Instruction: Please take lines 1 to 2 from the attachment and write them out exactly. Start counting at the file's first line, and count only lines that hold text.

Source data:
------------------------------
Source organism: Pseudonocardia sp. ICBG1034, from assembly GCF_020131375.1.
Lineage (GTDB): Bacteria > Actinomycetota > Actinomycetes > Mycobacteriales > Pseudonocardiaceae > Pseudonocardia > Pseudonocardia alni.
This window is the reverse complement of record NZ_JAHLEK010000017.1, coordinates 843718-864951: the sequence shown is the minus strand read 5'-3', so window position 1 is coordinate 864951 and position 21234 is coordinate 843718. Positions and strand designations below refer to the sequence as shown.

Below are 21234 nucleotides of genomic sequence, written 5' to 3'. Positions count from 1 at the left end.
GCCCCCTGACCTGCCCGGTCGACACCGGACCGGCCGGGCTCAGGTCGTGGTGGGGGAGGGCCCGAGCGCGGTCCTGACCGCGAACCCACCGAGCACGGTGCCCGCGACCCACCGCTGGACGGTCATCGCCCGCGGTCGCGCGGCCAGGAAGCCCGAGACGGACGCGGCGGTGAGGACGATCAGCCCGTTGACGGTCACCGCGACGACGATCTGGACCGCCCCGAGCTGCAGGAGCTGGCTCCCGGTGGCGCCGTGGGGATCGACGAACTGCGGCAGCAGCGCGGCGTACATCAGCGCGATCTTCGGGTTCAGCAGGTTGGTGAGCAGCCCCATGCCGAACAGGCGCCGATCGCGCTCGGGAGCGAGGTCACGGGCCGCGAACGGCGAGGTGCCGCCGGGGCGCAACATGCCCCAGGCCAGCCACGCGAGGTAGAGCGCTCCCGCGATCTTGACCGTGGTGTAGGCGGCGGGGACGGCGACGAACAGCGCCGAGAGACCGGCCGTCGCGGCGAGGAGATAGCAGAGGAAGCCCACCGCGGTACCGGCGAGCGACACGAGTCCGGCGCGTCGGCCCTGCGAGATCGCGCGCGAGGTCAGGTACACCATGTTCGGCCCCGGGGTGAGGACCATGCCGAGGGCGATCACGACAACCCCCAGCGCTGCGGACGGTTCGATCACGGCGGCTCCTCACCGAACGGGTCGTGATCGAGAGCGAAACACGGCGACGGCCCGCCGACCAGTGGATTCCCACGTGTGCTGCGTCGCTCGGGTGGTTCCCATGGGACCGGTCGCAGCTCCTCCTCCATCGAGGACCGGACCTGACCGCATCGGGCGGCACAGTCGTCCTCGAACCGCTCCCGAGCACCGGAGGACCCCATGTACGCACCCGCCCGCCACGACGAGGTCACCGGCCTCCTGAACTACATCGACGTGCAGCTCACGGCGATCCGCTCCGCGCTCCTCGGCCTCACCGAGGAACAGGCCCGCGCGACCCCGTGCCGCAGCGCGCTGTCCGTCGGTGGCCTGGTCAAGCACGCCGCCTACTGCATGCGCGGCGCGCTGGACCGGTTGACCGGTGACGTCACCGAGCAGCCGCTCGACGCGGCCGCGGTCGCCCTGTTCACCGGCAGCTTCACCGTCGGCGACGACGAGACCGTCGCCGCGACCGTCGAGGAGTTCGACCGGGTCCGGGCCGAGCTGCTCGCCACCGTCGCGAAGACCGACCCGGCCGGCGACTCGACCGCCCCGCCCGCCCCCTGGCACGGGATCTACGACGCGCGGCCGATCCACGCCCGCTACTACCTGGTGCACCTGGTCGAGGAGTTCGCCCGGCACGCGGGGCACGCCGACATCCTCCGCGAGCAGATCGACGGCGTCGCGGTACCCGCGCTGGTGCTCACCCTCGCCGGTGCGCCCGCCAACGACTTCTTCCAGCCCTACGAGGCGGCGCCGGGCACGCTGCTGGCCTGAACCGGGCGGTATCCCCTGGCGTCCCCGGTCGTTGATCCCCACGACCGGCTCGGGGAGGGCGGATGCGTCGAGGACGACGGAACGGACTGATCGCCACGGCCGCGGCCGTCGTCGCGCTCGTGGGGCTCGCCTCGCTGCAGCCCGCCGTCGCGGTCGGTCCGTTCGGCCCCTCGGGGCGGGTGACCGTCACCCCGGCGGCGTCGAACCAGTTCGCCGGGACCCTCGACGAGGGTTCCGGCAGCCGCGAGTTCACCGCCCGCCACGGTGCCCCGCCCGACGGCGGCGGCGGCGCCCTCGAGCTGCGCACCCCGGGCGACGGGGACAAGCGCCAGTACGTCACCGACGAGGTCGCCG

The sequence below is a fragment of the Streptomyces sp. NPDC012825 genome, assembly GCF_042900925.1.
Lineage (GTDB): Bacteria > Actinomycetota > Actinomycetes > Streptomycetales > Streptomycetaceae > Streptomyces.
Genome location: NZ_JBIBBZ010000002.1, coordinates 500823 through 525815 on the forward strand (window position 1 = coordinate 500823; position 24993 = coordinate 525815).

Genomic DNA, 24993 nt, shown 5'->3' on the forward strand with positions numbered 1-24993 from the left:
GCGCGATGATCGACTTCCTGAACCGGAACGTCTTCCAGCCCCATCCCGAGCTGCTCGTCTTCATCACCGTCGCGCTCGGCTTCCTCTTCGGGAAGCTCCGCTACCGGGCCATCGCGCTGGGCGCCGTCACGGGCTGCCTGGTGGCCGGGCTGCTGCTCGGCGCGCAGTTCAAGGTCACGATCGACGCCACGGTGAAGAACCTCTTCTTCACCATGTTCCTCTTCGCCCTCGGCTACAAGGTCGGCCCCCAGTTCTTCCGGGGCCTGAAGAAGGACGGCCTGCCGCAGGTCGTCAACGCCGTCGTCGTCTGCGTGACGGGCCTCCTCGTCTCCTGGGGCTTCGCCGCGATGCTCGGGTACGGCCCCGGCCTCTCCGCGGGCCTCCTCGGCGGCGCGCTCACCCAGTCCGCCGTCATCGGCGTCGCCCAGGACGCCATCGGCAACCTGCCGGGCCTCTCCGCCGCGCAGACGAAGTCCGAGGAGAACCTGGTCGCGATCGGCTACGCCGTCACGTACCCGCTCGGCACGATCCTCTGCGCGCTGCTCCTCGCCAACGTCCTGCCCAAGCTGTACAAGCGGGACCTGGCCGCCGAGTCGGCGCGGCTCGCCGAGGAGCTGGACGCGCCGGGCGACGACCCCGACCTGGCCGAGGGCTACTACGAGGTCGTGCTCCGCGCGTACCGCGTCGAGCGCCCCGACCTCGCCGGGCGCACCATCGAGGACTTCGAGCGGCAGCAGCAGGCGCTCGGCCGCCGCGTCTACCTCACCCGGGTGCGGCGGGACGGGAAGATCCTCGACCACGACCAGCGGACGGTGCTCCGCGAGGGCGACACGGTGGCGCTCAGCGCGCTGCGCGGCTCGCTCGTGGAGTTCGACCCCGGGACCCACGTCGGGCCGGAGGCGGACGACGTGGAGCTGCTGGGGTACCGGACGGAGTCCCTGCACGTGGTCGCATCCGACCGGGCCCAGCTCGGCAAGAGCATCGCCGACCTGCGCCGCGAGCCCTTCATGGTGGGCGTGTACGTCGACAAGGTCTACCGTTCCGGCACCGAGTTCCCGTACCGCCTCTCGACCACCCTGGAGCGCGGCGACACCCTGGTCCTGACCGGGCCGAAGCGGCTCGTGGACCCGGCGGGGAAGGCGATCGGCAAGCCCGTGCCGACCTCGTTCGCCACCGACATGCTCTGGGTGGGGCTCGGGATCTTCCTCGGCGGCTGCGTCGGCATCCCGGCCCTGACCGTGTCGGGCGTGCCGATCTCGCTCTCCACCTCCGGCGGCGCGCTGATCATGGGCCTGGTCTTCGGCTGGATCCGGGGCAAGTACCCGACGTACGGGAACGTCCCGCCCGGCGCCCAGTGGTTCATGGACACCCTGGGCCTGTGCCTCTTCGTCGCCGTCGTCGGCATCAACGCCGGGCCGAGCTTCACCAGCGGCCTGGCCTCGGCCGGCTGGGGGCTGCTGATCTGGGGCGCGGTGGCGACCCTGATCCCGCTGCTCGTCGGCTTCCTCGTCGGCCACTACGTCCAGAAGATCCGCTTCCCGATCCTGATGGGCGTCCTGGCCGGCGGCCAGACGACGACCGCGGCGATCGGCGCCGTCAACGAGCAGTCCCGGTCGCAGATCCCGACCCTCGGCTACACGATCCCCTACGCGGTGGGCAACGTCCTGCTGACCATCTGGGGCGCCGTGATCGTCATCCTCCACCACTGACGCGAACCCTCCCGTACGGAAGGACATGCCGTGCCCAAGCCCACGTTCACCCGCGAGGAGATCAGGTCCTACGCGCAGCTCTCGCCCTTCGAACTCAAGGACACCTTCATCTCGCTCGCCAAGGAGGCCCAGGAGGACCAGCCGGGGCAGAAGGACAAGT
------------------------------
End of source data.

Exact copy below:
Source organism: Pseudonocardia sp. ICBG1034, from assembly GCF_020131375.1.
Lineage (GTDB): Bacteria > Actinomycetota > Actinomycetes > Mycobacteriales > Pseudonocardiaceae > Pseudonocardia > Pseudonocardia alni.